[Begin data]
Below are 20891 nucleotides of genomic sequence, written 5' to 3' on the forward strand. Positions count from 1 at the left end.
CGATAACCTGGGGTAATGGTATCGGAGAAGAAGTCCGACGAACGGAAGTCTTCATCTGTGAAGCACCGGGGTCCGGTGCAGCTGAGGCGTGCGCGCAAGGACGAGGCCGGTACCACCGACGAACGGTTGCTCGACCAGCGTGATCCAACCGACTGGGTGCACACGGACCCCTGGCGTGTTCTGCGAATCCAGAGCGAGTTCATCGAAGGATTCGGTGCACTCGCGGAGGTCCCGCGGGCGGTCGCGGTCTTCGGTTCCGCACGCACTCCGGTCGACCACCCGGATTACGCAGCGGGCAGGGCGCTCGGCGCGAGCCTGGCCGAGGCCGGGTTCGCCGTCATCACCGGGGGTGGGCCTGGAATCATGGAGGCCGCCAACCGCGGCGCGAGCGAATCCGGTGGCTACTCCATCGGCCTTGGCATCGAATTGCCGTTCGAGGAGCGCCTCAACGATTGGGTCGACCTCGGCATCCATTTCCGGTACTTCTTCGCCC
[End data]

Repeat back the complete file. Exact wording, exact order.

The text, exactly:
Below are 20891 nucleotides of genomic sequence, written 5' to 3' on the forward strand. Positions count from 1 at the left end.
CGATAACCTGGGGTAATGGTATCGGAGAAGAAGTCCGACGAACGGAAGTCTTCATCTGTGAAGCACCGGGGTCCGGTGCAGCTGAGGCGTGCGCGCAAGGACGAGGCCGGTACCACCGACGAACGGTTGCTCGACCAGCGTGATCCAACCGACTGGGTGCACACGGACCCCTGGCGTGTTCTGCGAATCCAGAGCGAGTTCATCGAAGGATTCGGTGCACTCGCGGAGGTCCCGCGGGCGGTCGCGGTCTTCGGTTCCGCACGCACTCCGGTCGACCACCCGGATTACGCAGCGGGCAGGGCGCTCGGCGCGAGCCTGGCCGAGGCCGGGTTCGCCGTCATCACCGGGGGTGGGCCTGGAATCATGGAGGCCGCCAACCGCGGCGCGAGCGAATCCGGTGGCTACTCCATCGGCCTTGGCATCGAATTGCCGTTCGAGGAGCGCCTCAACGATTGGGTCGACCTCGGCATCCATTTCCGGTACTTCTTCGCCC